Various case reports have examined the involvement of eye rubbing in keratoconus.[38-41] Other case studies have linked eye rubbing in keratoconus to nasolacrimal duct obstruction, punctual agenesis and Tourette's syndrome. These associations between eye rubbing and keratoconus have meant that clinicians often advise people of the risk of progression of keratoconus, if they indulge in eye rubbing. Although many patients with keratoconus do not report or acknowledge abnormal eye rubbing, it is not uncommon for parents or family members to contradict a patient's statement about rubbing history.
The ocular environment changes dynamically during eye rubbing. There is increased friction between the palpebral conjunctiva of the upper eyelid and the ocular surface during closed eye rubbing. Animal model studies of eye rubbing have illustrated significant infiltration of inflammatory cells, degranulation of mast cells and surface irregularity of the upper tarsal conjunctiva.
The increased levels of tear MMP-13, IL-6 and TNF-α after 60 seconds of closed eye, experimental eye rubbing on normal subjects seen in the present study could be due to the mechanical effects of rubbing the upper palpebral conjunctiva against the corneal surface and bulbar conjunctiva. These proteases and inflammatory molecules have the potential to induce apoptosis of the keratocytes,[15, 45] which is the major form of cell death in keratoconic corneas.[46, 47] MMP-13 or collagenase 3 is expressed by human corneal epithelial cells and is essential for the regulation of corneal wound healing and remodelling. Increased levels of MMP-13 have also been reported in vernal keratoconjunctivitis (VKC) and systemic immune disorders, such as rheumatoid arthritis and osteoarthritis. Cytokines such as IL-6 and TNF-α regulate immune responses and inflammation. Corneal[52, 53] and conjunctival epithelial cells express IL-6 and TNF-α and the levels of these inflammatory mediators are increased in response to corneal wound healing.[55, 56] Increased levels of IL-6 and TNF-α have also been reported in dry eye syndromes, allergic keratoconjunctivitis[58, 59] and vernal keratoconjunctivitis.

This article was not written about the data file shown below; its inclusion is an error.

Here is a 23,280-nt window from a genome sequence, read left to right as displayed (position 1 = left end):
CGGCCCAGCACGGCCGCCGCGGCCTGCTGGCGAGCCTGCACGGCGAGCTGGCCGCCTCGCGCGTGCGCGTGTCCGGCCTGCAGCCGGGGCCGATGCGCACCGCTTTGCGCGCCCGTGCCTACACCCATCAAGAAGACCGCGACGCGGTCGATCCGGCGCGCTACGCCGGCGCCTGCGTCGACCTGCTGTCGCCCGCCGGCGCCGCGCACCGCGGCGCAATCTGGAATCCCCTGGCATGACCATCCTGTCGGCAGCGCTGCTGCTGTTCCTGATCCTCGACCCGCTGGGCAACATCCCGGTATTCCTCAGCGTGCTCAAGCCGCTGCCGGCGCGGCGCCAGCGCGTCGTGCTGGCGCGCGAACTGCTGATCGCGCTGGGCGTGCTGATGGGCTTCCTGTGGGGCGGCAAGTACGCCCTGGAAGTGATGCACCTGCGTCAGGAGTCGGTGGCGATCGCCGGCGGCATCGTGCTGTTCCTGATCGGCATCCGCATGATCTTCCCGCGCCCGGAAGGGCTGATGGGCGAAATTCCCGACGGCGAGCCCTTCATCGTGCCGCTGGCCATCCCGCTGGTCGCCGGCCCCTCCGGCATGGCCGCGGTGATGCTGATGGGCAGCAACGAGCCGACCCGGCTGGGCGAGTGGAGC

Levels of MMP-13, IL-6 and TNF-α are also elevated in tears of atopic keratoconjunctivitis (AKC) and VKC.[49, 58-60] Immune-mediated mechanisms triggered by environmental allergens are actively involved in AKC- and VKC-related ocular rubbing. Mast cells of the conjunctiva play a central role in causing the signs and symptoms of ocular itching. The allergens bind to immunoglobin E (IgE) molecules on the surface of mast cells, stimulating the release of histamine, increasing the possibility of an itch stimulus for eye rubbing. Along with the release of histamine, the mast cells also liberate cytokines leading to inflammatory changes in the cornea. Increased levels of serum IgE have also been reported in keratoconus;[63, 64] however, the type of itch-rub cycle seen in AKC or VKC might be absent in keratoconus unrelated to atopy and associated itch provocations.
The temptation to rub the eyes in AKC and VKC is probably predominantly due to ocular itching. In addition to ocular itching, the motivating factors for eye rubbing in keratoconus could be improvement in vision or relief from burning and gritty sensations. Nevertheless, AKC and VKC aggravate the progression of keratoconus,[65, 66] where a combination of both atopic-type and keratoconus-type rubbing might have a significant role in these conditions. The reports on keratoconus-type eye rubbing have only anecdotal status and future experimental studies are necessary to clearly distinguish the eye rubbing in atopy and keratoconus.
Keratocytes produce IL-6 when exposed to TNF-α, and MMP-13 levels are increased in human epithelial cell cultures when treated with TNF-α. The active interplay between proteases and cytokines might be aggravated during the persistent eye rubbing seen in keratoconus. McMonnies hypothesised that rubbing can cause spikes in corneal temperature that might increase collagenase activity. The activity of tear collagenases was not statistically different in this study and future investigations with ample sample sizes are essential to substantiate the rubbing-related increase in protease activity.
In summary, the levels of MMP-13, IL-6 and TNF-α were over-expressed in normal eyes after experimental eye rubbing. In ectatic corneal conditions such as keratoconus, persistent eye rubbing might cause a greater increase in the levels and activity of these mediators, with the potential to contribute to the development or progression of the disease. Up-regulated proteases and inflammatory molecules may be causal links between eye rubbing and keratoconus. Elucidating the factors responsible for the habit of abnormal chronic central eye rubbing in some patients with keratoconus could help in the management of rubbing habits and in understanding the aetiology of the disease.